The Three-Body Problem
By Cixin Liu (Translated by Ken Liu)
(First English translation, originally published 2007)
I’m a bit late to the party here. This book has already sold over a million copies in China, and the hype for the English translation was massive back in 2014. It then went on to win the Hugo Award for Best Novel in 2015, and everyone was talking about it at the time. Now the conclusion of this series, Death’s End is out, but I’m still just starting the series.
Let me first say, that I can see where all the hype comes from. This story is amazing. I really should have read it sooner. If you like hard science fiction and have heard of this book, I recommend you get it. If you are interested in an alien contact story told from a Chinese perspective, then get it. If you don’t like your science fiction hard and don’t want to explore complex ideas in physics and computers… then maybe give this one a miss. I wouldn’t say it’s as hard as some of Hal Clement’s stuff, and the focus is more on humanity than technology, but there is a lot of complex information in there, and the characterisation could be better.
I suppose there are a lot of info-dumps at times, but they were important enough, and spread out enough that I rarely felt like I was reading info-dumps. There are also some violations of the ‘show don’t tell’ rule that I think are justified due to the fact that this is a translation. There are a lot of translator’s footnotes, but to keep them to a minimum translator Ken Liu did add a few sentences to explain things that are such an obvious part of Chinese culture that the author had no need to explain them in the original text. Like how ‘Da Shi’ is a nickname that means Big Shi, or certain information about the Chinese Cultural Revolution. Sometimes this info-dumping stands out in a bad way, but I think leaving them out would have hurt the translation.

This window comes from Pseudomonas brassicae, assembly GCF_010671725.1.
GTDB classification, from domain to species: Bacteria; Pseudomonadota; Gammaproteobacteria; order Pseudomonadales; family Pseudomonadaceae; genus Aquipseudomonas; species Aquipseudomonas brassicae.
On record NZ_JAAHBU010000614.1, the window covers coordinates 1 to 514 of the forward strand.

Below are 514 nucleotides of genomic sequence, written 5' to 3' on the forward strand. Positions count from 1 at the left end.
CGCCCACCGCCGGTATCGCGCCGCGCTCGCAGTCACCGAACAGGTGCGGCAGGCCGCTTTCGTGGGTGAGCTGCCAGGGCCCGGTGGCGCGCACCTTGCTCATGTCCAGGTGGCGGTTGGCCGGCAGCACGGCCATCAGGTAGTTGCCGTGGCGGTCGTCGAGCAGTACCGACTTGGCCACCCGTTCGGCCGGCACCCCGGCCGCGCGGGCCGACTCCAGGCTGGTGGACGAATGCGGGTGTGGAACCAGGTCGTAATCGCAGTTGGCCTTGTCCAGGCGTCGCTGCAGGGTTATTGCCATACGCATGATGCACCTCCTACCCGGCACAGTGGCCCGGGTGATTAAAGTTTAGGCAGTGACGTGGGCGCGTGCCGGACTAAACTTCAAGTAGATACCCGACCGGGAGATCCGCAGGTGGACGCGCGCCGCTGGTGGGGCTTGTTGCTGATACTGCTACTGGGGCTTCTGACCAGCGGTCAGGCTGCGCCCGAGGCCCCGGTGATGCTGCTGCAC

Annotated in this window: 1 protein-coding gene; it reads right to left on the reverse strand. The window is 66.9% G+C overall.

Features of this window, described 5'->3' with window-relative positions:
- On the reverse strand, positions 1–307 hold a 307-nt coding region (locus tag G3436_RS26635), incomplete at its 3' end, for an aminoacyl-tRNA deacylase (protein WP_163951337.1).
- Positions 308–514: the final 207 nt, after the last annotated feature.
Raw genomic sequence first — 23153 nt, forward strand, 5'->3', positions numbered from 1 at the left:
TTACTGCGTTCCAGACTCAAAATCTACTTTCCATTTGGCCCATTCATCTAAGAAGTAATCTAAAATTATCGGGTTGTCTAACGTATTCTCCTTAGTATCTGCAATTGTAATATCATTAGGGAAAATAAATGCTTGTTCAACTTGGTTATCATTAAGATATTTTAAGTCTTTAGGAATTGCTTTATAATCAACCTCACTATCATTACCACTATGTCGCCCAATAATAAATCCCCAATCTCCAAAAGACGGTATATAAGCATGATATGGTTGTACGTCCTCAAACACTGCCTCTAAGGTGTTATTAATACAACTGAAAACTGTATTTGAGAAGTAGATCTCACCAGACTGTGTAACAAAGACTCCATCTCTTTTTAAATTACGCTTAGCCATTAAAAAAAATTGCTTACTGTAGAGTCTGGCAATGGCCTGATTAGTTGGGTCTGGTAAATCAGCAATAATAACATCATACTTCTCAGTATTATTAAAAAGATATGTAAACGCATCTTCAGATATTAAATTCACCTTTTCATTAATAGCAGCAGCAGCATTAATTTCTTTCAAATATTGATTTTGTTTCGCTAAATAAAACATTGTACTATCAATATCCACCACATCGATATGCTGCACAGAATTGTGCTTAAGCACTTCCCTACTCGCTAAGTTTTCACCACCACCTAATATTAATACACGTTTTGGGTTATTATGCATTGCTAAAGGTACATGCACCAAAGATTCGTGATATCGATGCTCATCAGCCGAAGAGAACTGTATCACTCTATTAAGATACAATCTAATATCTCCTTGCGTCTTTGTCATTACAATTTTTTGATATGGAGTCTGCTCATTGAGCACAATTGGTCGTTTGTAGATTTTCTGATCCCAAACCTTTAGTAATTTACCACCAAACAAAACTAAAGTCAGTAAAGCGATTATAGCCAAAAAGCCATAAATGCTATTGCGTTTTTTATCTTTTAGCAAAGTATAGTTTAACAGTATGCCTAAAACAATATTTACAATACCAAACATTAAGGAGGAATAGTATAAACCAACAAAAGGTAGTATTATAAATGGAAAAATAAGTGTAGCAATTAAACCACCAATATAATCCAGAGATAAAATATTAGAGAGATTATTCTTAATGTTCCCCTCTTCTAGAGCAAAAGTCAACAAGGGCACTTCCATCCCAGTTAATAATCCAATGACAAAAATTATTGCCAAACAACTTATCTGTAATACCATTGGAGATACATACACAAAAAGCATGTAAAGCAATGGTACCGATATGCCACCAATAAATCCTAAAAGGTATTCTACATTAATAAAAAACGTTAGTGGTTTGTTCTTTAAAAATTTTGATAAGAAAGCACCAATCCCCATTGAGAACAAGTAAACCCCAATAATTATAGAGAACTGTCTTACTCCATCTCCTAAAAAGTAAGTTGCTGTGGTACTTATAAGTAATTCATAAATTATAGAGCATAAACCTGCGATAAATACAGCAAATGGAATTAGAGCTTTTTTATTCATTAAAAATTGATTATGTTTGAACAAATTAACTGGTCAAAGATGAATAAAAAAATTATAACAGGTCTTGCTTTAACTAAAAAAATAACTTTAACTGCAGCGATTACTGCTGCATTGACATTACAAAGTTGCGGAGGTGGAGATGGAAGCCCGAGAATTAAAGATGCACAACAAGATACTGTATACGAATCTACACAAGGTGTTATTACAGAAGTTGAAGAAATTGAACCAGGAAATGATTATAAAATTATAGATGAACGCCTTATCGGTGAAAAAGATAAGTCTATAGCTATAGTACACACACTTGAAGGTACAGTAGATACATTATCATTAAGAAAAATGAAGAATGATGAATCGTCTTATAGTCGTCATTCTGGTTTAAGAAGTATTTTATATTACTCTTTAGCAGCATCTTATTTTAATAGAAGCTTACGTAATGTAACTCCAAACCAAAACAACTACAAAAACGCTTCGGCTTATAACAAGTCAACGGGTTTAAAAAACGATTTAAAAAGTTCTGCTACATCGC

Reviewing this book is hard, because it’s very easy to spoil the plot. Not because there are any huge twists in the story, but because it’s the kind of story that works best when you go in completely ignorant of what’s happening and make those discoveries along with the characters. If this is your first time hearing about Three-Body Problem and you think it’s something you’ll want to read, my advice is DO NOT READ THE SYNOPSIS. You aren’t going to get any Snape kills Dumbledore level spoilers, but I think you’ll have more fun not knowing much.
That being said, I better say something about the plot. Basically, we start with Ye Wenjie, who sees her father publicly beaten to death during the Cultural Revolution. She then gets really screwed-over during the 70s, and does something that will change Human history. We then cut to the present, where nanotech engineer Wang Miao is asked to help investigate a bunch of strange suicides amongst elite scientists. Somehow, everything is connected by a virtual reality game called Three-Body, which is like Civilization but with frequent apocalypses. Also, there are aliens in there somewhere, and how Humans react to them is very important. I wish I could say more about the aliens; I think I drove my partner crazy talking about them.
Before I go, I should mention that this book is being made into a movie in China. It was meant to be released last year, but got pushed back to this year. As of now, I can’t find a trailer for it, but I am still pumped to see some of the scenes from this book brought to life.
Happy reading everyone,